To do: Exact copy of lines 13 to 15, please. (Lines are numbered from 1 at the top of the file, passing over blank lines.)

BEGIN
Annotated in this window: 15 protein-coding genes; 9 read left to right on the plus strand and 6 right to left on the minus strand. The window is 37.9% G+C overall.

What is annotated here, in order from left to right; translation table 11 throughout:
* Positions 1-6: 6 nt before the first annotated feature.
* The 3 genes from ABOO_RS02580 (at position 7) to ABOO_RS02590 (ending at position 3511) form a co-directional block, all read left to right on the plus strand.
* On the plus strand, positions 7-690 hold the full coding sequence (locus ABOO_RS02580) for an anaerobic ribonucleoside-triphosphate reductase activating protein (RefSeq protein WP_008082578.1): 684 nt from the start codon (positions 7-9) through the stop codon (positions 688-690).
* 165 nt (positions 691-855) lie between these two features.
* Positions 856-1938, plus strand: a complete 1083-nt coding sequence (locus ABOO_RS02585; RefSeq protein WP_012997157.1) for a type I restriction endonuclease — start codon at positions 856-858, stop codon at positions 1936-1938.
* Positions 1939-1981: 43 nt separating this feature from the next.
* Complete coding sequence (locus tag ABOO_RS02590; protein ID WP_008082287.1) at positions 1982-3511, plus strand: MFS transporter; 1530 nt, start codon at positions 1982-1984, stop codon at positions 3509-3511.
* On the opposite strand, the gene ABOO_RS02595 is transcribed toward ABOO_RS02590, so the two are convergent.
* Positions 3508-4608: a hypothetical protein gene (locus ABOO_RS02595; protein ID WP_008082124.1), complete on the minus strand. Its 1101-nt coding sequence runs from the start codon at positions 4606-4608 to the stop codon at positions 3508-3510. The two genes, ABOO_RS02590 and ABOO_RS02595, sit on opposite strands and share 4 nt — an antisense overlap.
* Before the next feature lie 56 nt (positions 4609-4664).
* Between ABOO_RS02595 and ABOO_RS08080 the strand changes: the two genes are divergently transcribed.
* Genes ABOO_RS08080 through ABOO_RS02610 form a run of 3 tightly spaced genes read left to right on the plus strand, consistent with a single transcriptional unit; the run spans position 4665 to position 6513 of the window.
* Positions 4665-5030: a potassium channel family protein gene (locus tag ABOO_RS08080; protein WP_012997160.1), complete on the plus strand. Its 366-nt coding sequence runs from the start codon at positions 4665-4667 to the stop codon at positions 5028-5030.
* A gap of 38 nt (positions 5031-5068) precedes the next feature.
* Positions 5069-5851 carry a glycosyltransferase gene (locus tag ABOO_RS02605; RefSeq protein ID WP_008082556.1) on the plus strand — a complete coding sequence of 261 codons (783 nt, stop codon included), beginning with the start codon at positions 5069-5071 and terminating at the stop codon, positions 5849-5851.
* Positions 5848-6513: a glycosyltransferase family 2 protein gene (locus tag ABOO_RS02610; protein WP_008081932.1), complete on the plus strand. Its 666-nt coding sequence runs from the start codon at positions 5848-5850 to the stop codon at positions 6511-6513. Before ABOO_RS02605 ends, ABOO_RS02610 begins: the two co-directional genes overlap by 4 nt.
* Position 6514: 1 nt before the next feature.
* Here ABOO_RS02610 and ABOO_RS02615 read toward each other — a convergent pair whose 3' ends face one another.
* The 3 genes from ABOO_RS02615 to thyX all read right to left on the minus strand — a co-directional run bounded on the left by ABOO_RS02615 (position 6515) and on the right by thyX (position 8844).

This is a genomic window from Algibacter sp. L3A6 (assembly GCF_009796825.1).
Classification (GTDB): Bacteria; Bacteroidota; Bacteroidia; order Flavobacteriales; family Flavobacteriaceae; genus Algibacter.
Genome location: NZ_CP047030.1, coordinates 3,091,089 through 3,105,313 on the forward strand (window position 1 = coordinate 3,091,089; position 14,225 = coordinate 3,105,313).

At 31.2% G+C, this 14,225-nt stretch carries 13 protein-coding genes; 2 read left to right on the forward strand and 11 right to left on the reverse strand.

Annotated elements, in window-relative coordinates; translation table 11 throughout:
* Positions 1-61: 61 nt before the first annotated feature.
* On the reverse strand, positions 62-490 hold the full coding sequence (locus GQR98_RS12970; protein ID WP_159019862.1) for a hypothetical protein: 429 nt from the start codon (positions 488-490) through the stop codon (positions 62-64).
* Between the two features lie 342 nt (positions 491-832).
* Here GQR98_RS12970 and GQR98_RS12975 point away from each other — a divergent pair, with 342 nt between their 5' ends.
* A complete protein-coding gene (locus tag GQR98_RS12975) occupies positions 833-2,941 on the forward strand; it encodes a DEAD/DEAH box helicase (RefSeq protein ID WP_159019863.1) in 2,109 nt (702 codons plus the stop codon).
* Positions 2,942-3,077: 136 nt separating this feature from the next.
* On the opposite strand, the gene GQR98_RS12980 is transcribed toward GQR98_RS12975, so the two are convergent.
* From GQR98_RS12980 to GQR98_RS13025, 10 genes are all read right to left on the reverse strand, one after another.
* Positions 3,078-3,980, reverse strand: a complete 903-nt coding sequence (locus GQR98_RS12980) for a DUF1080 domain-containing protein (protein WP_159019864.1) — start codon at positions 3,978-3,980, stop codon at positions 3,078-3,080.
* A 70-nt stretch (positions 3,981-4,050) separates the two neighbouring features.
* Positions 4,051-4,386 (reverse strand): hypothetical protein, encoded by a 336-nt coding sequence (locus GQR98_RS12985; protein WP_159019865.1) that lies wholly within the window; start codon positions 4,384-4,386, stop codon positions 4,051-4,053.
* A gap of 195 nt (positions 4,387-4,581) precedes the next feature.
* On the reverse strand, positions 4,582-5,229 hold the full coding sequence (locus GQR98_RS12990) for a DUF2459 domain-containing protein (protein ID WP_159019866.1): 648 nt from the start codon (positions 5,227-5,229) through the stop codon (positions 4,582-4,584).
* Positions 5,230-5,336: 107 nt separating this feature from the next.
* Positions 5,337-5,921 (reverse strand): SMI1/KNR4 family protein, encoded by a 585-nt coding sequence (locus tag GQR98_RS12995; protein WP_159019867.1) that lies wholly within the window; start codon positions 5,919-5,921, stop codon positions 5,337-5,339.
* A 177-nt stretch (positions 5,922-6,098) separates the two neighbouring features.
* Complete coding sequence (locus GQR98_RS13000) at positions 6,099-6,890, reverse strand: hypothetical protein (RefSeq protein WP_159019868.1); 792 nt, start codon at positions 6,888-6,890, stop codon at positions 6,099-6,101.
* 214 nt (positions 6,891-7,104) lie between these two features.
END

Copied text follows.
* Between ABOO_RS02595 and ABOO_RS08080 the strand changes: the two genes are divergently transcribed.
* Genes ABOO_RS08080 through ABOO_RS02610 form a run of 3 tightly spaced genes read left to right on the plus strand, consistent with a single transcriptional unit; the run spans position 4665 to position 6513 of the window.
* Positions 4665-5030: a potassium channel family protein gene (locus tag ABOO_RS08080; protein WP_012997160.1), complete on the plus strand. Its 366-nt coding sequence runs from the start codon at positions 4665-4667 to the stop codon at positions 5028-5030.